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DEC cracks down on poaching

December 18, 2010
By the Enterprise staff

A major operation to crack down on illegal deer poaching across the state has led to charges against 137 individuals for more than 250 offenses, the state Department of Environmental Conservation announced Thursday.

By region, 124 misdemeanors and violations were filed in the Adirondack Park and surrounding North Country, 48 were filed in the Capital Region and Catskills, 47 in Central New York, 24 in Western New York and nine on Long Island.

Fifteen guns were confiscated, along with seven spotlights and eight illegally-taken deer.

Article Photos

Environmental conservation officers were dispatched across the state this fall to track down illegal deer poaching practices.
(Enterprise photo — Mike Lynch)

DEC Region 5 Captain Lawrence DiDonato said that there were 16 people charged in his region.

"We've always worked on deer jacking," DiDonato said. "(But) this is the largest initiative in the state's history."

The initiative, dubbed "Operation Dark Night," focused on the illegal taking of deer by use of artificial light - a practice commonly known as "deer jacking." This involves nighttime wildlife crimes where poachers shine a spotlight on a deer feeding in fields to "freeze" the animal long enough to shoot it. Typically, deer jacking occurs in remote rural areas, late at night. Due to these late hours and secluded areas, there are few, if any, witnesses to this crime.

During a seven-week period this fall, environmental conservation officers were assigned to saturation patrols in targeted rural locations in every part of the state except New York City, with stakeouts taking place at all hours of the night. While ECOs are vigilant for wildlife poaching crimes throughout the year, these targeted patrols largely covered the weeks before the start of the southern zone deer season, when the DEC historically fields numerous complaints about deer jacking.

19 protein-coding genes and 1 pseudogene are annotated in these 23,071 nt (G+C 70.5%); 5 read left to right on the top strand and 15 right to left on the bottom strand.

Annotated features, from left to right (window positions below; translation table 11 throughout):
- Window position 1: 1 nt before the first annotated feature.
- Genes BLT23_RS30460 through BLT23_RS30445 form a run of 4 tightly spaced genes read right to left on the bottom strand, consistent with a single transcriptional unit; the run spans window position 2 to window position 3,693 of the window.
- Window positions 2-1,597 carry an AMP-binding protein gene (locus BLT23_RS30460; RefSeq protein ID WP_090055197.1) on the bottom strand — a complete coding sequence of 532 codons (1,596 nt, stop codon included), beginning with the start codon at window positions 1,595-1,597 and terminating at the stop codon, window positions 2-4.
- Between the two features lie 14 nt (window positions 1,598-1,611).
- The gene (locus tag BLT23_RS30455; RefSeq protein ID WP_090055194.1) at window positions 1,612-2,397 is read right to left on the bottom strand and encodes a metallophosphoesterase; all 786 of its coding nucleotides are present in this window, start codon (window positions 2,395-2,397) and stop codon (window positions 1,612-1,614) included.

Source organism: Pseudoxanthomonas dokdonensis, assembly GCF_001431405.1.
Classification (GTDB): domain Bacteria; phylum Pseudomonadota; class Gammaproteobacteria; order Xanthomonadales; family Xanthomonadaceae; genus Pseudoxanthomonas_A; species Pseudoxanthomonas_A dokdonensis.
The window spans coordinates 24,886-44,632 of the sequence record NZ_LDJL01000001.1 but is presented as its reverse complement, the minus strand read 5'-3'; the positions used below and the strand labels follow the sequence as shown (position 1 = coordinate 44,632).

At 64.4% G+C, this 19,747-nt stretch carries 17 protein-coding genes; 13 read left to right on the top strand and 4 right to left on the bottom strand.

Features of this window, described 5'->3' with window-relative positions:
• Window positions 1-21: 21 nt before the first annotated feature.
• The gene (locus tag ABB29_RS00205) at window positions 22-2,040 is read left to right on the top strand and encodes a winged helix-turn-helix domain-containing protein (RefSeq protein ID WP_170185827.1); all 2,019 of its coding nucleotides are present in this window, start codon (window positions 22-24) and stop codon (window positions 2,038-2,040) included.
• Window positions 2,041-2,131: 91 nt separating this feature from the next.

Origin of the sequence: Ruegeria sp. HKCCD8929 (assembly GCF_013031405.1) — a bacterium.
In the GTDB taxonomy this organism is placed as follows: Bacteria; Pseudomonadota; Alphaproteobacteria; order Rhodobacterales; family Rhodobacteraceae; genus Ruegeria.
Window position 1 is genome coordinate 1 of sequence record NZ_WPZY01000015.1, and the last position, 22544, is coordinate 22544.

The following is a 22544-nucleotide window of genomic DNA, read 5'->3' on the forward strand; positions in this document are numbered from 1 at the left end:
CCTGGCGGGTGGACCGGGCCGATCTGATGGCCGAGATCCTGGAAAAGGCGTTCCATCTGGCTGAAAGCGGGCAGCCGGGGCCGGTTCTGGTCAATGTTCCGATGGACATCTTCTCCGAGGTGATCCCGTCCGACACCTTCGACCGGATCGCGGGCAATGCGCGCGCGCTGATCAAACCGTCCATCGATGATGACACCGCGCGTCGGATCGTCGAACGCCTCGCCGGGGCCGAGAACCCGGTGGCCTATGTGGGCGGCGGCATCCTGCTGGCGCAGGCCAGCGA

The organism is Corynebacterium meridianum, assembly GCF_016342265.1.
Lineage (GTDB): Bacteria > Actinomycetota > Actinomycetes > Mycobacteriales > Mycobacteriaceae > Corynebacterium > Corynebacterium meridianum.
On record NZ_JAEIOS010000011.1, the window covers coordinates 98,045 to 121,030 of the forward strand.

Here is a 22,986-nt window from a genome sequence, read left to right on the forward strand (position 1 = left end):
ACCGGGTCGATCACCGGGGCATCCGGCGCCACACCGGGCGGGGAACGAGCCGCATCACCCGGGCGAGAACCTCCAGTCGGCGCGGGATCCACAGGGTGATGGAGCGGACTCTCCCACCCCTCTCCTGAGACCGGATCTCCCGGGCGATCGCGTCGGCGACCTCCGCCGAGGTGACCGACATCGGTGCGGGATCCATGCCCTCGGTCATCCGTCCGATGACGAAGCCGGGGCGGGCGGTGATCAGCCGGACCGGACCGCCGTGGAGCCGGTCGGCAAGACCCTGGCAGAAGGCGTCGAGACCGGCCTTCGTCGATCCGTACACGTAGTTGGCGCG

"Our officers' work sends a strong message that such illegal practices will not be tolerated," said Peter Fanelli, DEC's Director of Law Enforcement. "During this operation, they put in long hours at night, often dealing with armed individuals. Their effort speaks of their dedication to the job and to protecting New York's natural resources."

During the seven-week operation, DEC officers charged 137 individuals with more than 250 misdemeanors and violations. This included 10 instances of killing a deer at night with the use of a spotlight or other artificial light and 79 instances where a hunter was caught using a light, but had not yet killed a deer.

Typically, other related charges were filed in these instances, such as carrying a loaded gun in a vehicle, discharging a firearm over a public highway or within 500 feet of a dwelling and using a spotlight within 500 feet of a dwelling.

Many Environmental Conservation Law offenses relating to deer jacking are misdemeanors which may result in significant fines and/or jail time. Additionally, hunting license privileges of convicted deer poachers may be revoked in New York, as well as other states that are members of the Wildlife Violator Compact and honor reciprocal revocations.

"Taking of deer with the aid of an artificial light" is a misdemeanor punishable by a fine of $250 to $2,000 and/or incarceration for up to one year, as well as possible revocation of hunting privileges for up to five years, according to the law.

"Operating an artificial light on lands inhabited by deer while possessing a firearm" is a misdemeanor punishable by a fine of $200 to $1,000 and/or incarceration for up to 90 days.

 
 

 

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